Regent President Brent Smith also updated the Board on the many visits being made by Regents to campuses around the System.

“Sometimes there is simply no substitute for on-site visits and in-person conversations to get a flavor for the good work occurring on our campuses, as well as the challenges that may sometimes confront them,” Smith said.

Smith also shared the news that President Reilly had recently been nominated to serve as Secretary of the Board for the American Council on Education. Officers will be elected by the annual meeting in March.

UW-Stout presents its strategic goals to Board

UW-Stout Chancellor Chuck Sorensen offered the first in a series of presentations for the Board about UW institutions’ strategic goals.

Sorensen and Meridith Drzakowski, assistant chancellor for planning, analysis, research and quality, described in detail UW-Stout’s planning process and how it has evolved over the years. They described to the full Board of Regents how the university’s mission, vision, values and goals are integrated into the planning process and how it drives decision-making on campus.

Sorensen told Regents that major accomplishments from the planning process include the substantial expansion of the program array, growth in the use of technology in and out of the classroom, the nearly 100 percent employment rate for graduates, the polytechnic designation, and the creation of the Discovery Center.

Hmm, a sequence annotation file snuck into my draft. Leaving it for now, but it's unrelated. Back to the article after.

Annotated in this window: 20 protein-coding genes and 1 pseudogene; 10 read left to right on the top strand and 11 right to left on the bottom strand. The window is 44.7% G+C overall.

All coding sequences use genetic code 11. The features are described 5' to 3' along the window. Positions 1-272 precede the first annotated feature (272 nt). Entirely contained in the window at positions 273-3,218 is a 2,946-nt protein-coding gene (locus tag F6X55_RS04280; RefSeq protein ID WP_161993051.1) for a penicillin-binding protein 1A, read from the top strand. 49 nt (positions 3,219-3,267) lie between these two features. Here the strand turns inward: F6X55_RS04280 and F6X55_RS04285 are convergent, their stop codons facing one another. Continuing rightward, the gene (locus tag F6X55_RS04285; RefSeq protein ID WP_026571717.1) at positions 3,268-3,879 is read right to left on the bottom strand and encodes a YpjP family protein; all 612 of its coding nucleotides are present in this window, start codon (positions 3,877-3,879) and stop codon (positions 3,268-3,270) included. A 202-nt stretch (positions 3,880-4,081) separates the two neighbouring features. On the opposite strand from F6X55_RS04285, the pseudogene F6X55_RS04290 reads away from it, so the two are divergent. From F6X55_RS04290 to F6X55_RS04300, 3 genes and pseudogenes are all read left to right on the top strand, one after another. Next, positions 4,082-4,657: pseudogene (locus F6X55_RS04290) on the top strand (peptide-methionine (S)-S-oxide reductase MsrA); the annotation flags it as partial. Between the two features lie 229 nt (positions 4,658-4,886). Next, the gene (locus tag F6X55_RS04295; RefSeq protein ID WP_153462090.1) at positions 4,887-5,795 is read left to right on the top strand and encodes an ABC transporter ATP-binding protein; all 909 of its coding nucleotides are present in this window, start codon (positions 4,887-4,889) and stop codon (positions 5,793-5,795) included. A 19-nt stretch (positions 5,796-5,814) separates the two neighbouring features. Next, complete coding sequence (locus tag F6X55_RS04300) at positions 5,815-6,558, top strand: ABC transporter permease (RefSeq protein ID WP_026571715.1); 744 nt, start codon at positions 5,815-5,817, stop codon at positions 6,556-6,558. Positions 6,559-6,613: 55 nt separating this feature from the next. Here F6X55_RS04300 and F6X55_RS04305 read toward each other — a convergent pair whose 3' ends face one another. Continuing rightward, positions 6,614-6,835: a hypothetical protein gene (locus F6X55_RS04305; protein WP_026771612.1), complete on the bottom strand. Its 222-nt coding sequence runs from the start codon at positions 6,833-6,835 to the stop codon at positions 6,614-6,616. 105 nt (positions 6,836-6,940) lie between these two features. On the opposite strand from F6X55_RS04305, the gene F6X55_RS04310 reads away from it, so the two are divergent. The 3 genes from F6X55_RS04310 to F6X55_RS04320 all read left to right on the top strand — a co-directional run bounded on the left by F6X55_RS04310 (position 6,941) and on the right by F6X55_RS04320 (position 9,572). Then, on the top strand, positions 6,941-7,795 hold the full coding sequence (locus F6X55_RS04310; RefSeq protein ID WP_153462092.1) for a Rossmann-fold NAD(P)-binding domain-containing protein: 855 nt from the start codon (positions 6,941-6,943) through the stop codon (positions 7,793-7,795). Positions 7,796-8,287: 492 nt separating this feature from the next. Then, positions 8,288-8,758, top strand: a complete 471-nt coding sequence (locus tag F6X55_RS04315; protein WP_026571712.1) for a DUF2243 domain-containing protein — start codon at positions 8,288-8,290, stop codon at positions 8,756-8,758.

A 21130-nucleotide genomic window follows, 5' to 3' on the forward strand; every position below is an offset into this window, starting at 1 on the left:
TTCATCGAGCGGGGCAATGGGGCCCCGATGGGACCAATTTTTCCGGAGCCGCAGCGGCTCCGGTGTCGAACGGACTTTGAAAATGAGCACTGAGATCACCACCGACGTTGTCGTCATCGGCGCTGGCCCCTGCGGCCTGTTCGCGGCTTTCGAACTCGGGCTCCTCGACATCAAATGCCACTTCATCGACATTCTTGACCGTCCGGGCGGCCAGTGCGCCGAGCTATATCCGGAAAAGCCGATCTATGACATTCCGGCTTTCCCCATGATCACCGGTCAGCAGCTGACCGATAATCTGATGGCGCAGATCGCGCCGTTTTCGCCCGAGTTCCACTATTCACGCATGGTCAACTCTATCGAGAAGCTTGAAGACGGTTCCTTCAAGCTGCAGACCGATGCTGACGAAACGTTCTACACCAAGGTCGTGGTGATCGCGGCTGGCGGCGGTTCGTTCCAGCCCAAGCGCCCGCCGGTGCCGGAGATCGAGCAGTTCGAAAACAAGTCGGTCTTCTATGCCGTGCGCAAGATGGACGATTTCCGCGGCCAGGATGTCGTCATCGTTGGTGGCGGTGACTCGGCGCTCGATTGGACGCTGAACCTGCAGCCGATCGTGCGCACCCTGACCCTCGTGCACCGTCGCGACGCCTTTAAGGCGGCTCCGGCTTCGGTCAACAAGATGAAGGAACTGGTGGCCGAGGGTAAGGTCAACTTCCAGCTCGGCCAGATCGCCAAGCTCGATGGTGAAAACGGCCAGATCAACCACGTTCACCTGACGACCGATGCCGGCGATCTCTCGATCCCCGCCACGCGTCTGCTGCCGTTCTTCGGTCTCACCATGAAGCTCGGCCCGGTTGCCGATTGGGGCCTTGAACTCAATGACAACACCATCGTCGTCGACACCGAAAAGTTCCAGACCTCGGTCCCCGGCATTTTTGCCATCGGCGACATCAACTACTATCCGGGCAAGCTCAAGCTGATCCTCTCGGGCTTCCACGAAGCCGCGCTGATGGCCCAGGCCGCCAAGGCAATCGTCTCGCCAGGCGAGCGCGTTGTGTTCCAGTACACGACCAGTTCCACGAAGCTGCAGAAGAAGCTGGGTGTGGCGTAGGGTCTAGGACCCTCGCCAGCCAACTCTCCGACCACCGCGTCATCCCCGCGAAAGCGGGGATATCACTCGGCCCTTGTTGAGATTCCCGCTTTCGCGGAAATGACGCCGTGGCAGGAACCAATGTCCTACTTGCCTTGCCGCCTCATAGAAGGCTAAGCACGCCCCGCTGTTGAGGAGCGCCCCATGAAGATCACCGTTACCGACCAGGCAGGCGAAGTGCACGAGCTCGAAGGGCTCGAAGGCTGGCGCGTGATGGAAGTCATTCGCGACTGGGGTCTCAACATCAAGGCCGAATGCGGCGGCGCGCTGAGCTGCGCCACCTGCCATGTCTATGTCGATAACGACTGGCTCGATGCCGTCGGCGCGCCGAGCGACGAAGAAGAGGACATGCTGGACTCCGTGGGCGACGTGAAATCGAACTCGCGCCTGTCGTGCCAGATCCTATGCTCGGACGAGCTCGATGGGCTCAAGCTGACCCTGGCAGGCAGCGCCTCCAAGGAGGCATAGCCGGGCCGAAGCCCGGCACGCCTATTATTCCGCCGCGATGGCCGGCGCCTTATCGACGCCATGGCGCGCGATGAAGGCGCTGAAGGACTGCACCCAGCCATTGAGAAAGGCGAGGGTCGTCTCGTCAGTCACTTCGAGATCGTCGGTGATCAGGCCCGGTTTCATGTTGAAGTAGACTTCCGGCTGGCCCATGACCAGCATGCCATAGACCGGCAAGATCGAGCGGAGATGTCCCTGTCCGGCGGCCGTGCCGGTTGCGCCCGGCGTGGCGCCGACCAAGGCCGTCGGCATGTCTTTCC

It is important to tie the action items gleaned from the planning process to a budget, Drzakowski said.  She also said it is important “think big” and expect to have difficult conversations.

In other business, the Regents:

  • Approved UW Colleges’ request for authority to release a parcel of 12.642 acres of land from the UW-Barron County Lease Back to Barron County;
  • Approved UW-Milwaukee’s request for authority to demolish the 59,451 GSF Kunkle Center Building after its current occupant, which is the Children’s Center, moves to newly remodeled space in the Northwest Quadrant;